Death of the Page View?
Fred Wilson predicts the death of the page view in 2007 as a key metric for web businesses.
It’s obvious that what he’s saying is true that page views are becoming less relevant as new technologies such as AJAX and the use of widgets change what a page view really means. I don’t think there is an argument there, but I think it will be very interesting to see what becomes the new standard of measurement.
Unique visitors, visits, and page views have been the big three in terms of measuring traffic, and although it’s not really usually reported in the media I’d say ad impressions are really the most important metric for all the web business relying on advertising. If we write page views off as really being that important, what steps in?
The argument for unique visitors is that it is the core of really seeing how many real people are visiting a website. It’s the best way to measure audience size. The downside is that audience size isn’t the only measure of a website’s value or traffic. How often do those visitors visit? How long do they stay? How much revenue do they generate?
Although it doesn’t measure true human audience size, total visits can give a better indication than unique visitors how much action is really occurring on a site. But there are still too many questions. What’s better, 100k unique visitors, or 200k total visits?
A metric that’s been left out of most debates is ad impressions. One reason is that it’s generally not included in analytics solutions, and it tends to not work on sites that don’t make advertising a priority. It’s also very easy to manipulate as you can just double the amount of ads on each page to double your ad impressions. While that will double your ad impressions, it didn’t change your actual traffic, and it actually probably won’t double your ad revenue. Additionally, the amount you earn is very important in making this reliable. While Myspace may have passed Yahoo in page views due to Yahoo’s change to AJAX, Yahoo is making a heck of a lot more money from advertising because they earn much more per ad impression.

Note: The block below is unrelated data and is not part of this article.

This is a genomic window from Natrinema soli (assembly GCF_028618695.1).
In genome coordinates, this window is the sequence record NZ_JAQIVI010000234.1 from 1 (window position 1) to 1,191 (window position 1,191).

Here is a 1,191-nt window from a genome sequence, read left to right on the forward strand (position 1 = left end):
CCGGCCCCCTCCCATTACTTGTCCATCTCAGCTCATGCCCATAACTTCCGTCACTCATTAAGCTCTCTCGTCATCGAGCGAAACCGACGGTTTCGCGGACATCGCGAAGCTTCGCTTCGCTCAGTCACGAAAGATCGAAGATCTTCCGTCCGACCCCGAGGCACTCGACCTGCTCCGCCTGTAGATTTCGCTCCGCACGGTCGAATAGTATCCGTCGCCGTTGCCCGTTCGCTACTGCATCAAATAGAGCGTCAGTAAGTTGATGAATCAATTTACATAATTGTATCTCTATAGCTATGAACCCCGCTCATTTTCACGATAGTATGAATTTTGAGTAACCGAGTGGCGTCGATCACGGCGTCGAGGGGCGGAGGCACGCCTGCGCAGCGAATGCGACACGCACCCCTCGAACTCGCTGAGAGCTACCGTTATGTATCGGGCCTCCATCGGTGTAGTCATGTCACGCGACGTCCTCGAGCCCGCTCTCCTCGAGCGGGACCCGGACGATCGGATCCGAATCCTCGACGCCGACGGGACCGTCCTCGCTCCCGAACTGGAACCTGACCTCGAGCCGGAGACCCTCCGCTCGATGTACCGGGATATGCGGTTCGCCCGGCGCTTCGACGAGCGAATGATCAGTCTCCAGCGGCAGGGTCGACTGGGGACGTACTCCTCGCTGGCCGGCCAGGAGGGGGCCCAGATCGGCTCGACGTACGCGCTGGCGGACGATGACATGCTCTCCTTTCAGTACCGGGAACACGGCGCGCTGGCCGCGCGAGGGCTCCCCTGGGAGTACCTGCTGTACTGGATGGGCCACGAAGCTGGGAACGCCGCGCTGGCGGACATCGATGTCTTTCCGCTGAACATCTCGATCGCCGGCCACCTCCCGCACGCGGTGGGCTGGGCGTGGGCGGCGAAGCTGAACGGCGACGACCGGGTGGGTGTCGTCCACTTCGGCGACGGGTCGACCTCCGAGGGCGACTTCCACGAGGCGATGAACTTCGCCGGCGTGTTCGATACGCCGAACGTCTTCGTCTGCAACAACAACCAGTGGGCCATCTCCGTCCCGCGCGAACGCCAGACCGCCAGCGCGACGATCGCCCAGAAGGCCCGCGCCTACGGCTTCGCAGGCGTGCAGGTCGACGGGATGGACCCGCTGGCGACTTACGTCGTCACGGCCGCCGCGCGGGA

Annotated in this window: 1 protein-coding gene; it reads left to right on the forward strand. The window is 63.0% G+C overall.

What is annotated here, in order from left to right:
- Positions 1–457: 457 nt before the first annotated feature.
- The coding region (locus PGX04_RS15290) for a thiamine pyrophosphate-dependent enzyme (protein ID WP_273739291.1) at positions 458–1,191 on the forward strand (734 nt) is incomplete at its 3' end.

What if we get inventive and start using combination metrics like “revenue per unique visitor” which is really combining ad impressions, unique visitors, and the revenue per ad impression. That’s a metric I’d love to see more of because I think it really provides a good measure of how different industries can monetize users.
We may not really be able to come up with a solution that works in all cases, because often different metrics are more important to different people for different reasons. If we’re just concerned with how many people a site reaches, than unique visitors works. If we are more concerned with who’s making the most money, we are concerned with ad impressions and ad revenue. In the case of the Yahoo vs. Myspace clash, I think what people are trying to measure is just what site is “bigger” or gets “used more”. I think it’s clearly obvious that Yahoo has a larger audience, and generates more money, but how do we measure “usage”. Average session time multiplied by unique visitors to get a total monthly usage time measurement? There can be some problems with measuring average sessions on a site as well, it’s not a perfect science yet.
Measurement on the changing web is a complex question, but whoever manages to solve these questions will be a leader in the online measurement space.